Mitochondrial damage contributes to Pseudomonas aeruginosa activation of the inflammasome and is downregulated by autophagy.
Jabir MS., Hopkins L., Ritchie ND., Ullah I., Bayes HK., Li D., Tourlomousis P., Lupton A., Puleston D., Simon AK., Bryant C., Evans TJ.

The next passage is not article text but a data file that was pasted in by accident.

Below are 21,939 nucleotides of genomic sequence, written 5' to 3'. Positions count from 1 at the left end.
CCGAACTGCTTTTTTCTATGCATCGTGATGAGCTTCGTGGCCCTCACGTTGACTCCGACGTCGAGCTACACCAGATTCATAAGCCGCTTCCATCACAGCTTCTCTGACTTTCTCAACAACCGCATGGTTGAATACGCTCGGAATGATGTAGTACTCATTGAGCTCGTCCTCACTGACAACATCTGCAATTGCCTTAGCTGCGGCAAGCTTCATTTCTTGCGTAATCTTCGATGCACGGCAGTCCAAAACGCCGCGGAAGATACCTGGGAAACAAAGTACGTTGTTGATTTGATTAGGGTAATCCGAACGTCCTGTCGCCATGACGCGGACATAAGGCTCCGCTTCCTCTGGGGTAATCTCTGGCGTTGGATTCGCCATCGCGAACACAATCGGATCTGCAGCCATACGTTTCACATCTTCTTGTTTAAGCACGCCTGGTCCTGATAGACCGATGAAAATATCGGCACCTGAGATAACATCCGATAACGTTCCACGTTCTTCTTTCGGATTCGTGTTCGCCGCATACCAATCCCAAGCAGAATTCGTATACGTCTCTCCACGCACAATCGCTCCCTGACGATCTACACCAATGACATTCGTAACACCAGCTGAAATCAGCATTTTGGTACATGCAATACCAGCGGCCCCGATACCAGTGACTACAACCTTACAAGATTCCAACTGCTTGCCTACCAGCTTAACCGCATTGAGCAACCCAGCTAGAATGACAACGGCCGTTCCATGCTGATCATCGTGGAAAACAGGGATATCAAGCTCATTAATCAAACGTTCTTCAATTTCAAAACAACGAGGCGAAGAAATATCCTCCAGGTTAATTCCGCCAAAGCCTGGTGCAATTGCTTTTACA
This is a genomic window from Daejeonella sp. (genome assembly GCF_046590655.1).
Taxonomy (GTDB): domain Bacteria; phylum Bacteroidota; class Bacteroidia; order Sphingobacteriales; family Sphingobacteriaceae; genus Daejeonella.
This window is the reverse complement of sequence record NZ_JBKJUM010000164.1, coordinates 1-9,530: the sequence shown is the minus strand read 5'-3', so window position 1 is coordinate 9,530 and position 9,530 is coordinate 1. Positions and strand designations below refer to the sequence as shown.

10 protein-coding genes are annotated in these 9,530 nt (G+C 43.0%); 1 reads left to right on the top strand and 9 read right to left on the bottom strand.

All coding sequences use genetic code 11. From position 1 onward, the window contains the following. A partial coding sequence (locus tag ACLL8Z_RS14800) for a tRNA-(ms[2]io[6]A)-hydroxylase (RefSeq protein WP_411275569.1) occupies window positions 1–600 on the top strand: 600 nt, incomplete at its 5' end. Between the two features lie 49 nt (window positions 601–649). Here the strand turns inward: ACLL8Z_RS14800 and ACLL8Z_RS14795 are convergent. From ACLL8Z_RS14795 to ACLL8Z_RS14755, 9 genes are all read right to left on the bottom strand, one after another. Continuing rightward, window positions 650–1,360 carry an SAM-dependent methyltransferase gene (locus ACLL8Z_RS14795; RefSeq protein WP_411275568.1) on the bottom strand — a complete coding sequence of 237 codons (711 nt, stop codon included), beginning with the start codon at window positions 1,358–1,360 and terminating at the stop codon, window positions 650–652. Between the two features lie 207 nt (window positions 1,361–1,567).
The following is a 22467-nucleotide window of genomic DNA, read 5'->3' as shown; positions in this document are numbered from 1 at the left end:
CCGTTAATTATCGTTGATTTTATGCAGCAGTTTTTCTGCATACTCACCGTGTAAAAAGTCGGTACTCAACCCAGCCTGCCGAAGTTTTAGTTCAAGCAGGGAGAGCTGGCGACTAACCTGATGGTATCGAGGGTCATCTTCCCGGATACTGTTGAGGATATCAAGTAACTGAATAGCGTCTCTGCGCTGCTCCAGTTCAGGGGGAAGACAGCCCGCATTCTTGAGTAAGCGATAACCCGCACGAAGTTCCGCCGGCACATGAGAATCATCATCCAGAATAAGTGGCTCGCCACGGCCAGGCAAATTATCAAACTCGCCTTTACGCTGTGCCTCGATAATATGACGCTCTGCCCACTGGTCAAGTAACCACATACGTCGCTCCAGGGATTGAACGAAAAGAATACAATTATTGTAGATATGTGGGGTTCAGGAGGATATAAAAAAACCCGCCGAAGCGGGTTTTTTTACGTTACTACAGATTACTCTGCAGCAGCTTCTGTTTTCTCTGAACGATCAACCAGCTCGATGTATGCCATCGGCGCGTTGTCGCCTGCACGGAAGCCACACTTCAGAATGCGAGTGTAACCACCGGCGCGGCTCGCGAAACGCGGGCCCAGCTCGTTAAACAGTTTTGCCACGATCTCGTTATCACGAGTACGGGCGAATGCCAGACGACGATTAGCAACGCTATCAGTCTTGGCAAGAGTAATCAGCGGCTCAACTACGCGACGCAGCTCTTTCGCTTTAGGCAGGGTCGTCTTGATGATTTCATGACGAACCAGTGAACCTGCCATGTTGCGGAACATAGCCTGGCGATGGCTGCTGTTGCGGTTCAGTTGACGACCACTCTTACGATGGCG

The nucleotide-binding domain, leucine-rich repeat containing family caspase recruitment domain containing 4 (NLRC4) inflammasome can be activated by pathogenic bacteria via products translocated through the microbial type III secretion apparatus (T3SS). Recent work has shown that activation of the NLRP3 inflammasome is downregulated by autophagy, but the influence of autophagy on NLRC4 activation is unclear. We set out to determine how autophagy might influence this process, using the bacterium Pseudomonas aeruginosa, which activates the NLRC4 inflammasome via its T3SS. Infection resulted in T3SS-dependent mitochondrial damage with increased production of reactive oxygen intermediates and release of mitochondrial DNA. Inhibiting mitochondrial reactive oxygen release or degrading intracellular mitochondrial DNA abrogated NLRC4 inflammasome activation. Moreover, macrophages lacking mitochondria failed to activate NLRC4 following infection. Removal of damaged mitochondria by autophagy significantly attenuated NLRC4 inflammasome activation. Mitochondrial DNA bound specifically to NLRC4 immunoprecipitates and transfection of mitochondrial DNA directly activated the NLRC4 inflammasome; oxidation of the DNA enhanced this effect. Manipulation of autophagy altered the degree of inflammasome activation and inflammation in an in vivo model of P. aeruginosa infection. Our results reveal a novel mechanism contributing to NLRC4 activation by P. aeruginosa via mitochondrial damage and release of mitochondrial DNA triggered by the bacterial T3SS that is downregulated by autophagy.